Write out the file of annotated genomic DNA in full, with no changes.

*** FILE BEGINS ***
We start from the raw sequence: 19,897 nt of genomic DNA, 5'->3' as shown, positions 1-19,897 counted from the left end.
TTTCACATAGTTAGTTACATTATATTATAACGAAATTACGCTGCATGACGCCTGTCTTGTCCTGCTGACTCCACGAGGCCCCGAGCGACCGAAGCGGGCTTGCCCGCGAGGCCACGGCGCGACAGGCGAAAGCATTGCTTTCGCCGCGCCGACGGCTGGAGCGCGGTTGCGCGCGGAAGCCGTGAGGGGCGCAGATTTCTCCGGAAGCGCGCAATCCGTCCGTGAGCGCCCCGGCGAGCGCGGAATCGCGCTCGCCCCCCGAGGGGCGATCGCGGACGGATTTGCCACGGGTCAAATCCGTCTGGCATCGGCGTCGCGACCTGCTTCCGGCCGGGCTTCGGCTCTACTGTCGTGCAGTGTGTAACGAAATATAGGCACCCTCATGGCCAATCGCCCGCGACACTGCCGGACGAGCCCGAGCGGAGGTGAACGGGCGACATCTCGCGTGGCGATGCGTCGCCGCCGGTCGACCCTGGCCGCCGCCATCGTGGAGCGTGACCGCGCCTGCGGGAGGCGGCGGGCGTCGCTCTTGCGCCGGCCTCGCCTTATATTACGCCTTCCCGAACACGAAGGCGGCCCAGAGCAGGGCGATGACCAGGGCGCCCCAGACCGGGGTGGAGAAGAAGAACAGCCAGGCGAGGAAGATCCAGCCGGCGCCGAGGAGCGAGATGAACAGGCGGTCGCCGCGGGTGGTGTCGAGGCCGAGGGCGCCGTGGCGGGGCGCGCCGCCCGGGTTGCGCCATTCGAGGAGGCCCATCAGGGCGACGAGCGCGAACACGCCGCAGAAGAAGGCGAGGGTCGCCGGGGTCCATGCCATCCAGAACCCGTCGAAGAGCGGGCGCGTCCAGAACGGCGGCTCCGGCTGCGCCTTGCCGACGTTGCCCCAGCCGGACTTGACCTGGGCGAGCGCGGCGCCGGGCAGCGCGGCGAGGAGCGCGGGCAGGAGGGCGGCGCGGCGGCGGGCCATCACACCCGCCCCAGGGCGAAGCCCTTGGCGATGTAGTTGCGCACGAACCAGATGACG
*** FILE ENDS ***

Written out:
We start from the raw sequence: 19,897 nt of genomic DNA, 5'->3' as shown, positions 1-19,897 counted from the left end.
TTTCACATAGTTAGTTACATTATATTATAACGAAATTACGCTGCATGACGCCTGTCTTGTCCTGCTGACTCCACGAGGCCCCGAGCGACCGAAGCGGGCTTGCCCGCGAGGCCACGGCGCGACAGGCGAAAGCATTGCTTTCGCCGCGCCGACGGCTGGAGCGCGGTTGCGCGCGGAAGCCGTGAGGGGCGCAGATTTCTCCGGAAGCGCGCAATCCGTCCGTGAGCGCCCCGGCGAGCGCGGAATCGCGCTCGCCCCCCGAGGGGCGATCGCGGACGGATTTGCCACGGGTCAAATCCGTCTGGCATCGGCGTCGCGACCTGCTTCCGGCCGGGCTTCGGCTCTACTGTCGTGCAGTGTGTAACGAAATATAGGCACCCTCATGGCCAATCGCCCGCGACACTGCCGGACGAGCCCGAGCGGAGGTGAACGGGCGACATCTCGCGTGGCGATGCGTCGCCGCCGGTCGACCCTGGCCGCCGCCATCGTGGAGCGTGACCGCGCCTGCGGGAGGCGGCGGGCGTCGCTCTTGCGCCGGCCTCGCCTTATATTACGCCTTCCCGAACACGAAGGCGGCCCAGAGCAGGGCGATGACCAGGGCGCCCCAGACCGGGGTGGAGAAGAAGAACAGCCAGGCGAGGAAGATCCAGCCGGCGCCGAGGAGCGAGATGAACAGGCGGTCGCCGCGGGTGGTGTCGAGGCCGAGGGCGCCGTGGCGGGGCGCGCCGCCCGGGTTGCGCCATTCGAGGAGGCCCATCAGGGCGACGAGCGCGAACACGCCGCAGAAGAAGGCGAGGGTCGCCGGGGTCCATGCCATCCAGAACCCGTCGAAGAGCGGGCGCGTCCAGAACGGCGGCTCCGGCTGCGCCTTGCCGACGTTGCCCCAGCCGGACTTGACCTGGGCGAGCGCGGCGCCGGGCAGCGCGGCGAGGAGCGCGGGCAGGAGGGCGGCGCGGCGGCGGGCCATCACACCCGCCCCAGGGCGAAGCCCTTGGCGATGTAGTTGCGCACGAACCAGATGACG